5. E-Illustration. I truly believe that a good leader is one who wants to be enlightened. What I mean by this is that the leader is constantly working on personal growth, personal development, education, and personal development. They know that to inspire others they must inspire themselves. Therefore, a good leader enlightens himself by engaging in continuing education to keep himself fresh, open, and motivating for others.

6.R-Respectful. What I have noticed in my years of working in and with companies is that there is a continual lack of respect for employees and staff. The trend, in my opinion, is for leaders and managers to fall in love with the idea that they are in a position of power and therefore feel that they can disrespect their staff. This has always puzzled me because what ends up happening is that the leader ends up without the respect of his teammates, which means that they then lack power. A powerful leader is someone who has respect. So, he gives respect and you will get respect and power!

7. S-Smile! I’ll tell you what, this is what that teacher’s assistant did all day! She smiled even when times got tough with those little five year olds and guess what? The little ones smiled back. There is something truly amazing about a smile. There is an exchange of energy, we feel comforted and joyful when we give one and we feel exactly the same when we receive it. A smiling leader shows a happy leader and followers want to see their leader happy. This happiness is contagious. So smile often, especially when directing :o)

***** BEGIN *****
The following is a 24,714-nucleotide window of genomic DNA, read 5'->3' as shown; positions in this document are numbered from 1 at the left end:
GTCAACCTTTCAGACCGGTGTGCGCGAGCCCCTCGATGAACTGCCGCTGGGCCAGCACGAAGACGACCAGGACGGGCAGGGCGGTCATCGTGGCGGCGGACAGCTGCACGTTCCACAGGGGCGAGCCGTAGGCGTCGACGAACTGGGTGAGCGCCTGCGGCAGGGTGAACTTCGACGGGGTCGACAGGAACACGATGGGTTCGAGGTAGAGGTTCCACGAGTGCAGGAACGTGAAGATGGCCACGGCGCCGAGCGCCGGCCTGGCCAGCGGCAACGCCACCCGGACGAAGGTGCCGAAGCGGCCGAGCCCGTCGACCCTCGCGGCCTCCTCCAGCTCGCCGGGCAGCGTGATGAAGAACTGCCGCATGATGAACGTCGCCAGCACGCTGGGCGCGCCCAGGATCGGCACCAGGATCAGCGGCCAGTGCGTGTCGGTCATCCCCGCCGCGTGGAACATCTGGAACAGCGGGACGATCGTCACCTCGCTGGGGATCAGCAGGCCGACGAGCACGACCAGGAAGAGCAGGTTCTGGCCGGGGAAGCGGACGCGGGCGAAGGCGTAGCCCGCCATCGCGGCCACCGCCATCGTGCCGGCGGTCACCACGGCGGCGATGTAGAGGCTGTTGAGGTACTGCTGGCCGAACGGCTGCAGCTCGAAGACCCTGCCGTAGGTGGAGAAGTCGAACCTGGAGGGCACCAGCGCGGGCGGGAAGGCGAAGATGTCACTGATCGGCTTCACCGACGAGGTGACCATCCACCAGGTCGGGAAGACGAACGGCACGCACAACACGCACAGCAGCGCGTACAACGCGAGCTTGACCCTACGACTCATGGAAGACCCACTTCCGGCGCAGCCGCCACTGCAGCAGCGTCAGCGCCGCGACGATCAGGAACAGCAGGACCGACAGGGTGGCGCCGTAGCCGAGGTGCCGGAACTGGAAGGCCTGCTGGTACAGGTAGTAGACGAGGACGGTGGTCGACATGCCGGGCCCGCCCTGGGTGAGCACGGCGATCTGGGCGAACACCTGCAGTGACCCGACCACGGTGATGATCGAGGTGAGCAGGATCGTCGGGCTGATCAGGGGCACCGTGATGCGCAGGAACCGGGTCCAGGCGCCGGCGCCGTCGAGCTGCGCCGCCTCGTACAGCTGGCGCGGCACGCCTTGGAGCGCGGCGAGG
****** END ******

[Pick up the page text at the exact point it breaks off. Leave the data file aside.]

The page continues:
8. H-Honesty. The first thing I have learned since becoming a Certified Trainer is that we are all transparent. When we’re not being honest, EVERYONE knows! Being a leader requires a lot of integrity, honesty, and sincerity. Even when you make a mistake, trust me, people will respect you even more when you own up to it and are honest. So take the path of humility and honesty and you will always win.

9. I-Innovative. A good leader is imaginative and innovative. They love to interact with others and share their ideas. A good leader is not afraid of his ideas and wants others to benefit from them. A good leader always has creative ideas to keep things interesting, light and fun for his followers. More importantly, they are not attached to their innovations as they are willing to build and build with others.

10. P-Passion. I never thought for a moment that the teacher’s assistant I worked with didn’t have a passion for his work. I’ll tell you, he had so much passion that he made me want to become a teacher’s aide for a kindergarten class! Passion is contagious. People follow you and want to be with you when you have passion. Don’t be afraid to show it, let it out! And let it out all the time! In today’s world, I think people are afraid to let their passion flow because they are too concerned with what other people think. But imagine for a moment if none of us had passion, none of us were truly committed to a cause or had a purpose, what a dull and sad world it would be! So tap into that passion, rise up and be a leader and help others find their way.

There you have it, 10 easy-to-follow leadership principles.

One of my favorite sayings the teacher’s aide said all day was, “Great job, kiss your brain!” After the learning you’ve learned from this blog, realize that you already have what it takes to be a phenomenal leader because you were willing to learn new things by reading this article (you’ve already accomplished Step #1: Learn), so pat yourself on the back and KISS YOUR BRAIN!

Yours in joy, life and learning. -Life Coach Laurie